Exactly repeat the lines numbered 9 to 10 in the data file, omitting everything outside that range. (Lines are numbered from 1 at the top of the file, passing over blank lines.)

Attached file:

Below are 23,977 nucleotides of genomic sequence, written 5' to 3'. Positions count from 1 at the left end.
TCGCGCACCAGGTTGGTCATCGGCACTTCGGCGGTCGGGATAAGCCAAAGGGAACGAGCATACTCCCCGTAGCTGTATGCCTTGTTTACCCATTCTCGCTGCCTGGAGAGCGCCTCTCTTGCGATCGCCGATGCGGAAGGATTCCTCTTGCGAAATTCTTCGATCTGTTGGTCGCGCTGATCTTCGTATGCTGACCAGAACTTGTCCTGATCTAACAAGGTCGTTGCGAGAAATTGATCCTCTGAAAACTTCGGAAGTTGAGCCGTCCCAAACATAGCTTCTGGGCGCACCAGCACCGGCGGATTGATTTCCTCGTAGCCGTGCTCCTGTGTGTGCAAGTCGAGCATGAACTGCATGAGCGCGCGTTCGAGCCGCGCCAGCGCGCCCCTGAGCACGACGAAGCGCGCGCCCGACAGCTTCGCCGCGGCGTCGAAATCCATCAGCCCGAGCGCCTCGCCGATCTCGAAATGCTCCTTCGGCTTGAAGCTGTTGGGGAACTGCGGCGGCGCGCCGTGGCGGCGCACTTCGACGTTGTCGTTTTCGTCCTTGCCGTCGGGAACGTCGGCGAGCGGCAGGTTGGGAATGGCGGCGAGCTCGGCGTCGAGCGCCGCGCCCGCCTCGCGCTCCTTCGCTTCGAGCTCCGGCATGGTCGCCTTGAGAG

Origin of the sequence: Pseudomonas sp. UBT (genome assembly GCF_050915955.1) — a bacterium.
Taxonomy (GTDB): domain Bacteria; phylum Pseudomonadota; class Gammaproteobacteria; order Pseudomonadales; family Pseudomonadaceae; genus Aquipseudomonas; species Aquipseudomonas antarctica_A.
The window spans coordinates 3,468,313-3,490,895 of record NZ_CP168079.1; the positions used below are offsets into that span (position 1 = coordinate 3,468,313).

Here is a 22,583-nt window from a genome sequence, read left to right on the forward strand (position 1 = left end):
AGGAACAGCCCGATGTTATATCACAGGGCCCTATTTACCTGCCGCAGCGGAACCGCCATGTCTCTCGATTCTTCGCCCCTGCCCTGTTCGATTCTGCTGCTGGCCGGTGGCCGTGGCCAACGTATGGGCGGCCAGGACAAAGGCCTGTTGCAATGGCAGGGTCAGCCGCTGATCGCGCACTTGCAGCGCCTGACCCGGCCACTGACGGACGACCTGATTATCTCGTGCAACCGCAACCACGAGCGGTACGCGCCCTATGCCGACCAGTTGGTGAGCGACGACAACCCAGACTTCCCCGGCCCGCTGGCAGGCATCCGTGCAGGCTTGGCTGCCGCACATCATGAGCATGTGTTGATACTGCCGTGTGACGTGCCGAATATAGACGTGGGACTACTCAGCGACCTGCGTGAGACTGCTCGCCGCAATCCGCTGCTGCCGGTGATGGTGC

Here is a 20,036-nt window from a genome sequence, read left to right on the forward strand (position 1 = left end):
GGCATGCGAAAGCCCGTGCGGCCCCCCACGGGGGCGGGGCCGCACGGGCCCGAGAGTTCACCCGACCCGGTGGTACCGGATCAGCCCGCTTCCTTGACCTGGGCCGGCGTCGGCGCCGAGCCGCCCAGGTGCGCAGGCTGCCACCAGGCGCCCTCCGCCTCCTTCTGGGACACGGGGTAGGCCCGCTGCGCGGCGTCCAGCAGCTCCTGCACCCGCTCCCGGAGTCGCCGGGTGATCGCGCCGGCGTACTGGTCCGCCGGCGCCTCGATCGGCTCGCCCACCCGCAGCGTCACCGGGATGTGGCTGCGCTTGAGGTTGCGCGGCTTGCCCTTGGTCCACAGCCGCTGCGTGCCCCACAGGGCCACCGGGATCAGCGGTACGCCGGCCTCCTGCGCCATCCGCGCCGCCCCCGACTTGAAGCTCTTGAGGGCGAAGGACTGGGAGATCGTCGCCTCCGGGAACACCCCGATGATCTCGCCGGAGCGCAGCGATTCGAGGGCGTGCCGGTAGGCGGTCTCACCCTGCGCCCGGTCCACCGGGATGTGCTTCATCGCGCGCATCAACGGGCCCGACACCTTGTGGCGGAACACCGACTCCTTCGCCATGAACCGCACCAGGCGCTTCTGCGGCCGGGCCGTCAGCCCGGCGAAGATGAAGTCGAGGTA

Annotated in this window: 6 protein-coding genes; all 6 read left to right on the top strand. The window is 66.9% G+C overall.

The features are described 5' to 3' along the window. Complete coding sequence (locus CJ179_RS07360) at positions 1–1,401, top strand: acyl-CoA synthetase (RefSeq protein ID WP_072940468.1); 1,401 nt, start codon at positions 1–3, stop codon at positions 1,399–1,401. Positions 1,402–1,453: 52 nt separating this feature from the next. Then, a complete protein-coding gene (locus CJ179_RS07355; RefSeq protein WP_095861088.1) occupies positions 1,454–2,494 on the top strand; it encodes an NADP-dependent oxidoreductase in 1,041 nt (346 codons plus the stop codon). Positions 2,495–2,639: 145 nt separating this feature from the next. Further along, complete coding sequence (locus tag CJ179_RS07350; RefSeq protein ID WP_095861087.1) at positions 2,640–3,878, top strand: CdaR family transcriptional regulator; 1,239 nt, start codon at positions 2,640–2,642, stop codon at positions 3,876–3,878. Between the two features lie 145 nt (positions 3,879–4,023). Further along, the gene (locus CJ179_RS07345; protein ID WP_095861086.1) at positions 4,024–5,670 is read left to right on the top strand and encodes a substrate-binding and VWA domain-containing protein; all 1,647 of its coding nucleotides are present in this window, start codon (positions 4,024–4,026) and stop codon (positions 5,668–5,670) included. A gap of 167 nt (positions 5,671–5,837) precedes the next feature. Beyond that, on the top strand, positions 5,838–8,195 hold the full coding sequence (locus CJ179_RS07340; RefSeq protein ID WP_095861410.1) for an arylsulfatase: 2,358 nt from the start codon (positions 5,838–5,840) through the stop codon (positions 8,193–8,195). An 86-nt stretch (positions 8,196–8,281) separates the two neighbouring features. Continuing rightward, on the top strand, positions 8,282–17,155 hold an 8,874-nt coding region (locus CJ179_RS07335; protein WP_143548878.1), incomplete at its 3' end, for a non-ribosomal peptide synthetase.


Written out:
GGCATGCGAAAGCCCGTGCGGCCCCCCACGGGGGCGGGGCCGCACGGGCCCGAGAGTTCACCCGACCCGGTGGTACCGGATCAGCCCGCTTCCTTGACCTGGGCCGGCGTCGGCGCCGAGCCGCCCAGGTGCGCAGGCTGCCACCAGGCGCCCTCCGCCTCCTTCTGGGACACGGGGTAGGCCCGCTGCGCGGCGTCCAGCAGCTCCTGCACCCGCTCCCGGAGTCGCCGGGTGATCGCGCCGGCGTACTGGTCCGCCGGCGCCTCGATCGGCTCGCCCACCCGCAGCGTCACCGGGATGTGGCTGCGCTTGAGGTTGCGCGGCTTGCCCTTGGTCCACAGCCGCTGCGTGCCCCACAGGGCCACCGGGATCAGCGGTACGCCGGCCTCCTGCGCCATCCGCGCCGCCCCCGACTTGAAGCTCTTGAGGGCGAAGGACTGGGAGATCGTCGCCTCCGGGAACACCCCGATGATCTCGCCGGAGCGCAGCGATTCGAGGGCGTGCCGGTAGGCGGTCTCACCCTGCGCCCGGTCCACCGGGATGTGCTTCATCGCGCGCATCAACGGGCCCGACACCTTGTGGCGGAACACCGACTCCTTCGCCATGAACCGCACCAGGCGCTTCTGCGGCCGGGCCGTCAGCCCGGCGAAGATGAAGTCGAGGTA

Annotated in this window: 6 protein-coding genes; all 6 read left to right on the top strand. The window is 66.9% G+C overall.